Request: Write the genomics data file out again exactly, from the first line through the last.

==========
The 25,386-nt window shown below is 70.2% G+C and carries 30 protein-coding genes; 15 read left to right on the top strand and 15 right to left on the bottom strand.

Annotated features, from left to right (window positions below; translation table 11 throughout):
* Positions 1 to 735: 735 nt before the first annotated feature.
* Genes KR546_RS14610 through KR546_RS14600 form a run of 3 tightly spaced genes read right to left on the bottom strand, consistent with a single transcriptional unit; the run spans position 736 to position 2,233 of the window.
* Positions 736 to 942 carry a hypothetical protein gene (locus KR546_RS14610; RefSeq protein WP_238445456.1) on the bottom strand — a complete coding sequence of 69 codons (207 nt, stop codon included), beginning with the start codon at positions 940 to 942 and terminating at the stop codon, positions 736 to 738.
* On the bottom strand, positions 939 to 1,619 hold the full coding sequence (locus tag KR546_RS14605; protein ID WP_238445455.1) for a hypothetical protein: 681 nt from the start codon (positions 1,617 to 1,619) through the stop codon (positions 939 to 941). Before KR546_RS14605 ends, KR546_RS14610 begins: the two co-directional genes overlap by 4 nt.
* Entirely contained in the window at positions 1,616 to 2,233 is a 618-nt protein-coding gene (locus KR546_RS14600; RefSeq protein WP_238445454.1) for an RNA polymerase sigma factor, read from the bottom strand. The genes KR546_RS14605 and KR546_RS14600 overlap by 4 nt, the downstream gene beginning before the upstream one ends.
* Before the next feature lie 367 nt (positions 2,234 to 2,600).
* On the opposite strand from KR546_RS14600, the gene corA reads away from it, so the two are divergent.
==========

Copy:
The 25,386-nt window shown below is 70.2% G+C and carries 30 protein-coding genes; 15 read left to right on the top strand and 15 right to left on the bottom strand.

Annotated features, from left to right (window positions below; translation table 11 throughout):
* Positions 1 to 735: 735 nt before the first annotated feature.
* Genes KR546_RS14610 through KR546_RS14600 form a run of 3 tightly spaced genes read right to left on the bottom strand, consistent with a single transcriptional unit; the run spans position 736 to position 2,233 of the window.
* Positions 736 to 942 carry a hypothetical protein gene (locus KR546_RS14610; RefSeq protein WP_238445456.1) on the bottom strand — a complete coding sequence of 69 codons (207 nt, stop codon included), beginning with the start codon at positions 940 to 942 and terminating at the stop codon, positions 736 to 738.
* On the bottom strand, positions 939 to 1,619 hold the full coding sequence (locus tag KR546_RS14605; protein ID WP_238445455.1) for a hypothetical protein: 681 nt from the start codon (positions 1,617 to 1,619) through the stop codon (positions 939 to 941). Before KR546_RS14605 ends, KR546_RS14610 begins: the two co-directional genes overlap by 4 nt.
* Entirely contained in the window at positions 1,616 to 2,233 is a 618-nt protein-coding gene (locus KR546_RS14600; RefSeq protein WP_238445454.1) for an RNA polymerase sigma factor, read from the bottom strand. The genes KR546_RS14605 and KR546_RS14600 overlap by 4 nt, the downstream gene beginning before the upstream one ends.
* Before the next feature lie 367 nt (positions 2,234 to 2,600).
* On the opposite strand from KR546_RS14600, the gene corA reads away from it, so the two are divergent.